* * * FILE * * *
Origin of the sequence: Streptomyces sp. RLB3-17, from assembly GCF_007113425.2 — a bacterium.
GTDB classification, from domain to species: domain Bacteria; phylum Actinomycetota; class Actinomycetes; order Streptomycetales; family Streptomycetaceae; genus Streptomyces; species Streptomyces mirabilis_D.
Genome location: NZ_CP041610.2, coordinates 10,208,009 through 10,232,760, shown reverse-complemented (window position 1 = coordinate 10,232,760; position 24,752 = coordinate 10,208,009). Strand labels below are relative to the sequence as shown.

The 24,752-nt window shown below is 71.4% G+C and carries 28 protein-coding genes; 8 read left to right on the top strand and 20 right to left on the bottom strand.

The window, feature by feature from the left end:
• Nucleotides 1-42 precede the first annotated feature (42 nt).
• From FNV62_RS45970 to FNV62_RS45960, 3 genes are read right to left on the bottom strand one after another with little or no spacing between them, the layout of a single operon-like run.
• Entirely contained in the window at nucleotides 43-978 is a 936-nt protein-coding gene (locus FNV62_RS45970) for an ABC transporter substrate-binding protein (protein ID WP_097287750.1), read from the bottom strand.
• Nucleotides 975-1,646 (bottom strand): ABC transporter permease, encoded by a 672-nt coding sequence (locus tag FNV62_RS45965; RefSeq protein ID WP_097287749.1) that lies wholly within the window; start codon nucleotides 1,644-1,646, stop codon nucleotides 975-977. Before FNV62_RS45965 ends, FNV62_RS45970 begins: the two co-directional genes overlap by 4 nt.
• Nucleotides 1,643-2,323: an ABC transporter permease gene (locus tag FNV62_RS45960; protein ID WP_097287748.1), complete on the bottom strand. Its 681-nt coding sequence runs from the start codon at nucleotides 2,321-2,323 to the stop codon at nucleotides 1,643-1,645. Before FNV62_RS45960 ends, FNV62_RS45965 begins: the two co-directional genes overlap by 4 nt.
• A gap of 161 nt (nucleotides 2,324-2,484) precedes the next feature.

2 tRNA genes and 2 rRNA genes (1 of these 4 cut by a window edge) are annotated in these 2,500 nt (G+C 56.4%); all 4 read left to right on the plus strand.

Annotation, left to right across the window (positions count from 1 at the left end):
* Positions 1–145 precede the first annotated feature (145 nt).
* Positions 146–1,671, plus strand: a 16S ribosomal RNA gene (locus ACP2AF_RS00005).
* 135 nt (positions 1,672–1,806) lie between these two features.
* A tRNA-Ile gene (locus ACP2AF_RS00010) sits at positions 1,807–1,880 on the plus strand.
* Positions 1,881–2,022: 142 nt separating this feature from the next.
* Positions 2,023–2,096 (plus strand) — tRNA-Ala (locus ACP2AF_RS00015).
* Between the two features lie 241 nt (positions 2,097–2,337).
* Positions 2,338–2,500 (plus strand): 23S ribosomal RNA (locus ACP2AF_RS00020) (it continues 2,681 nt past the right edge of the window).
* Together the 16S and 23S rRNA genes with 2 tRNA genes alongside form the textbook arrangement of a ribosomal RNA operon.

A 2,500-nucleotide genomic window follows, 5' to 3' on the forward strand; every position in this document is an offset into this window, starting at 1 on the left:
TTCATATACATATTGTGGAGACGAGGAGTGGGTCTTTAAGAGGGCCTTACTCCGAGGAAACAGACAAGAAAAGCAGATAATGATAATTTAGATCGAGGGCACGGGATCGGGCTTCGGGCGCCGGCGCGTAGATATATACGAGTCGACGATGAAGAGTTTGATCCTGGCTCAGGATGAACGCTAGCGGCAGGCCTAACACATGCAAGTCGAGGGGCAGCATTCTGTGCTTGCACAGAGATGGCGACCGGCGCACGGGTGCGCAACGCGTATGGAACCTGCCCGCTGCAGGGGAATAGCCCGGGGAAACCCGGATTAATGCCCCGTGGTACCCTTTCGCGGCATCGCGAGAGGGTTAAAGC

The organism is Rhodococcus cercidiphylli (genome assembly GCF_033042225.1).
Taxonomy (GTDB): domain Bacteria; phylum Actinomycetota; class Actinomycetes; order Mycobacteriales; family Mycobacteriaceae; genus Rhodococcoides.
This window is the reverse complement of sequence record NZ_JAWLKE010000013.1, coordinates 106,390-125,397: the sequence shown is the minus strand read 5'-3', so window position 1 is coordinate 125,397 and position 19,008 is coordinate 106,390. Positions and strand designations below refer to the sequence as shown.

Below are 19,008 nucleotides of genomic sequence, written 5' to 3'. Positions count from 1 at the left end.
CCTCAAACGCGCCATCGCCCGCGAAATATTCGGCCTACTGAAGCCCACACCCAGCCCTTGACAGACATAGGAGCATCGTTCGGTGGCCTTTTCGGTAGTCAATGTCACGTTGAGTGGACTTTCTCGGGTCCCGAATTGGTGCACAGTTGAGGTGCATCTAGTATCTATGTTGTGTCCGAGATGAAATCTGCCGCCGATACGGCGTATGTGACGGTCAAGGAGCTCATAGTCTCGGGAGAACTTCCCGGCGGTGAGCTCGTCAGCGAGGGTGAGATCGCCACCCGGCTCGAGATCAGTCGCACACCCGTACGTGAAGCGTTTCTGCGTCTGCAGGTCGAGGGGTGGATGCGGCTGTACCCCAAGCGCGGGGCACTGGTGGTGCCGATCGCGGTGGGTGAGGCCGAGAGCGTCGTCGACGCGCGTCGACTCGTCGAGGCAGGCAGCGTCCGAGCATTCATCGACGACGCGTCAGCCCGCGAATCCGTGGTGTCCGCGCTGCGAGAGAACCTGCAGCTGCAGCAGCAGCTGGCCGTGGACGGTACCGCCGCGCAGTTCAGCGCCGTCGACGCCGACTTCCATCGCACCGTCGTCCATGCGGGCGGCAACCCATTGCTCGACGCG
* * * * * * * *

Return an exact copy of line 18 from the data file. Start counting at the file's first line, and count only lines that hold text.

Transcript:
* Positions 1,881–2,022: 142 nt separating this feature from the next.